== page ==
Articles Posted in Automobile Accidents

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Seat belts are the most important safety feature in your car. A new study finds a high risk of spinal injuries in children who were unbuckled during a motor vehicle accident.

Spinal injuries are not very common in young children, but they are very serious injuries when they do occur. Spinal injuries account for approximately 1 to 2% of all injuries involving children. Although they are comparatively rare compared to other types of injuries, they are linked to a significant drop in the person’s quality of life and his ability to enjoy life after the injury.

The researchers wanted to see the incidence of spinal injuries, especially pediatric spinal fractures, in younger motorists between the age of 15 and 17. The researchers focused on a total of more than 34,500 patients as part of the study. The average age of patients in the study was 15 years.

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Auto safety technology can be used now to mitigate the effects of many of the factors that cause accidents, including distracted driving and speeding.  A recent story on NPR highlighted the various technologies that help avoid the risk of driving drunk.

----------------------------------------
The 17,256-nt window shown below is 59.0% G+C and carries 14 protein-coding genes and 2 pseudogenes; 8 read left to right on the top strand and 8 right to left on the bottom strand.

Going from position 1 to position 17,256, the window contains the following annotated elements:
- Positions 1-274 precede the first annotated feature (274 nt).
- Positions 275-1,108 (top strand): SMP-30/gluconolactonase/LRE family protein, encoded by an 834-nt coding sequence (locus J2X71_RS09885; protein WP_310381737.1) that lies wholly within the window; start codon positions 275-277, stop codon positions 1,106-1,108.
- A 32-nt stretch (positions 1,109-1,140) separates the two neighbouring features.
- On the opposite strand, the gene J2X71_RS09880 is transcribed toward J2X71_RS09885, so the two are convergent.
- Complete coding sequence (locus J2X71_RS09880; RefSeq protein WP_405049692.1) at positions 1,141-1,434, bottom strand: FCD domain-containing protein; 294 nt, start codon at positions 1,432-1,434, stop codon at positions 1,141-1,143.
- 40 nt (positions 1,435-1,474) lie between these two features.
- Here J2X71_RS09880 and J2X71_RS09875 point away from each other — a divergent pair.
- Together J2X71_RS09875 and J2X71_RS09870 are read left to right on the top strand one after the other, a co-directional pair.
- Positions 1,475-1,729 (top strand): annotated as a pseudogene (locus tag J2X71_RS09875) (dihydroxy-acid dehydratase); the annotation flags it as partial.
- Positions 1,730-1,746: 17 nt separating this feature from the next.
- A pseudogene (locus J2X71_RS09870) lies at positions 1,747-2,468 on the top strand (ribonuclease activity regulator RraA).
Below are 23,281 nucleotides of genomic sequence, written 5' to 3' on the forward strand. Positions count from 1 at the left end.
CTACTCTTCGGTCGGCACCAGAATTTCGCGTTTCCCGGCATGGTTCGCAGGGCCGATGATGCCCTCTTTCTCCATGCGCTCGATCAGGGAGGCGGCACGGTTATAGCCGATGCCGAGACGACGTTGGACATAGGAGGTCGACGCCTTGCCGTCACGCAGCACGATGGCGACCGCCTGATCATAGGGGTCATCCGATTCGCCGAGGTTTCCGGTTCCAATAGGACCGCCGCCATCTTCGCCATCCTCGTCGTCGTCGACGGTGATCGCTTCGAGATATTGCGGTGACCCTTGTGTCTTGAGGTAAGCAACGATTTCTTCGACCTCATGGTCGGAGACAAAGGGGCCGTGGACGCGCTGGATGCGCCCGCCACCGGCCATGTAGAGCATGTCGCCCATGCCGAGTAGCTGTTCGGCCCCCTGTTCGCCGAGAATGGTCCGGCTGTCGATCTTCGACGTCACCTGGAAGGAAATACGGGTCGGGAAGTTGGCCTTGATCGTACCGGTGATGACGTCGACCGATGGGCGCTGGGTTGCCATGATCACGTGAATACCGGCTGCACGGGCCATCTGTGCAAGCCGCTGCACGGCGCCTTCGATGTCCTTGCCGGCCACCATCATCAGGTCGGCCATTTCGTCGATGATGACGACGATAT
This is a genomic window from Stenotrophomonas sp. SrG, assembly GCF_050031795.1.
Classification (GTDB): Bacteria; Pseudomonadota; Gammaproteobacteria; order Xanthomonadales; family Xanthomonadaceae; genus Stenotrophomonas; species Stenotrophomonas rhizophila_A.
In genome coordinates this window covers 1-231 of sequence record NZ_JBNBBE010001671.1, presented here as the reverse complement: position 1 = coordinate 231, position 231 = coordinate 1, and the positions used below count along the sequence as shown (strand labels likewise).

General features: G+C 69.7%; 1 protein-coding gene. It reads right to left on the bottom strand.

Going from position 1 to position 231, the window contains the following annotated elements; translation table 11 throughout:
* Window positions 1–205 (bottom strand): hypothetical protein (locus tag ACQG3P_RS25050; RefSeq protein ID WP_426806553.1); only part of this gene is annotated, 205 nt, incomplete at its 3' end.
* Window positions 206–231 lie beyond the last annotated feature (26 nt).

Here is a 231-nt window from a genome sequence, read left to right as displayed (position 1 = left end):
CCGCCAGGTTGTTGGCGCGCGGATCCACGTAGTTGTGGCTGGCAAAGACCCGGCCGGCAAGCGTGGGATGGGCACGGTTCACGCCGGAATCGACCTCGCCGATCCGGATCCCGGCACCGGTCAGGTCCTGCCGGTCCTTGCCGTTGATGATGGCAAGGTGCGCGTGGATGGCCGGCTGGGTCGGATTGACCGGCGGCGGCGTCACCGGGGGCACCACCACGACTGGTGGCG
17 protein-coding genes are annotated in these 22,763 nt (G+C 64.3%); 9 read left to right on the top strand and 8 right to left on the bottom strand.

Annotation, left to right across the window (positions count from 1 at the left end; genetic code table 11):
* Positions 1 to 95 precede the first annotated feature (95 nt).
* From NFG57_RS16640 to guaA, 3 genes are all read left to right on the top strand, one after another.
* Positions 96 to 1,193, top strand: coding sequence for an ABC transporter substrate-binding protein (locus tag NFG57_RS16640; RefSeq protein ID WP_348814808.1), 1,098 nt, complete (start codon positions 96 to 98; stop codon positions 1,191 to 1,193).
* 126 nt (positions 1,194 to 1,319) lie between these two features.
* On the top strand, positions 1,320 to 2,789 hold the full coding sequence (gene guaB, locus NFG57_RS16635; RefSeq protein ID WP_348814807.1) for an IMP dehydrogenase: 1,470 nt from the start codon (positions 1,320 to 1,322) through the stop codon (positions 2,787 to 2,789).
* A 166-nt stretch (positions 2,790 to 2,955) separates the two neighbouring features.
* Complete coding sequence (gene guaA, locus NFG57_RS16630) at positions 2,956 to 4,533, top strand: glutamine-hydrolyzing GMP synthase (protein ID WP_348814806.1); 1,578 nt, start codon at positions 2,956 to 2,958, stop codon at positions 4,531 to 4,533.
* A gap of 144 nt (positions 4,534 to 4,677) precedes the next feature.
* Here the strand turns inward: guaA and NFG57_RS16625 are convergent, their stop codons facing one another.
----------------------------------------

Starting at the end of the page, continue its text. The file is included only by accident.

The role of tech in helping prevent car accidents cannot be underestimated.  Auto makers and the government have long recognized this fact, and have collaborated in a program called Driver Alcohol Detection System for Safety.  The program has developed tech that prevents a car from moving if the technology identifies that the motorist’s blood alcohol levels are above the legal limits.  Sensors are used to measure alcohol levels even more unobtrusively. These sensors are installed in the windshield of the car, and the technology requires the motorist to blow in the direction of these sensors, so he can begin operating the vehicle.